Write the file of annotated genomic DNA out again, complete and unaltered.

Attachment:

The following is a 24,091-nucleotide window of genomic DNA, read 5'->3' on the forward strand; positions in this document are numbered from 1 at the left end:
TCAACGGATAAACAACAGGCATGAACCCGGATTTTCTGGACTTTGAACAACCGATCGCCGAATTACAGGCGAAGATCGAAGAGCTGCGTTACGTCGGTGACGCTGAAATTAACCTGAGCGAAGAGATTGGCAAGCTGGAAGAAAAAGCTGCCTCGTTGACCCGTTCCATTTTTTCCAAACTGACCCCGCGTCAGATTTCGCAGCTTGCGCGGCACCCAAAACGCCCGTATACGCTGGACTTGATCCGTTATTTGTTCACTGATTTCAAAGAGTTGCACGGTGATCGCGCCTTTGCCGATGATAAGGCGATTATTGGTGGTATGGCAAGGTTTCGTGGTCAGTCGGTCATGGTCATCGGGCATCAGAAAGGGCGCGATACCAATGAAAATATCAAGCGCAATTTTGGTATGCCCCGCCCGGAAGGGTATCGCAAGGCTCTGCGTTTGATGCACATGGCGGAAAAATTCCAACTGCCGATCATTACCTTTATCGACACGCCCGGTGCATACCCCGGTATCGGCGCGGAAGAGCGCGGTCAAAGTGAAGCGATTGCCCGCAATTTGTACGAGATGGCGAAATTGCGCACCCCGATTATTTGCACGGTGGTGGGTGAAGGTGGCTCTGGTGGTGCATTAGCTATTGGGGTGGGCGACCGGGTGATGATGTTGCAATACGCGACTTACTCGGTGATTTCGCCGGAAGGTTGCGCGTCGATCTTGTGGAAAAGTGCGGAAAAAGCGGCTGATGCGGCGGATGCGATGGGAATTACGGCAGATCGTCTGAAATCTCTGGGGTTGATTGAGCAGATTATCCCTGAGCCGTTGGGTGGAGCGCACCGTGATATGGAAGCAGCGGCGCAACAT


The following is a 24,091-nucleotide window of genomic DNA, read 5'->3' on the forward strand; positions in this document are numbered from 1 at the left end:
TCAACGGATAAACAACAGGCATGAACCCGGATTTTCTGGACTTTGAACAACCGATCGCCGAATTACAGGCGAAGATCGAAGAGCTGCGTTACGTCGGTGACGCTGAAATTAACCTGAGCGAAGAGATTGGCAAGCTGGAAGAAAAAGCTGCCTCGTTGACCCGTTCCATTTTTTCCAAACTGACCCCGCGTCAGATTTCGCAGCTTGCGCGGCACCCAAAACGCCCGTATACGCTGGACTTGATCCGTTATTTGTTCACTGATTTCAAAGAGTTGCACGGTGATCGCGCCTTTGCCGATGATAAGGCGATTATTGGTGGTATGGCAAGGTTTCGTGGTCAGTCGGTCATGGTCATCGGGCATCAGAAAGGGCGCGATACCAATGAAAATATCAAGCGCAATTTTGGTATGCCCCGCCCGGAAGGGTATCGCAAGGCTCTGCGTTTGATGCACATGGCGGAAAAATTCCAACTGCCGATCATTACCTTTATCGACACGCCCGGTGCATACCCCGGTATCGGCGCGGAAGAGCGCGGTCAAAGTGAAGCGATTGCCCGCAATTTGTACGAGATGGCGAAATTGCGCACCCCGATTATTTGCACGGTGGTGGGTGAAGGTGGCTCTGGTGGTGCATTAGCTATTGGGGTGGGCGACCGGGTGATGATGTTGCAATACGCGACTTACTCGGTGATTTCGCCGGAAGGTTGCGCGTCGATCTTGTGGAAAAGTGCGGAAAAAGCGGCTGATGCGGCGGATGCGATGGGAATTACGGCAGATCGTCTGAAATCTCTGGGGTTGATTGAGCAGATTATCCCTGAGCCGTTGGGTGGAGCGCACCGTGATATGGAAGCAGCGGCGCAACAT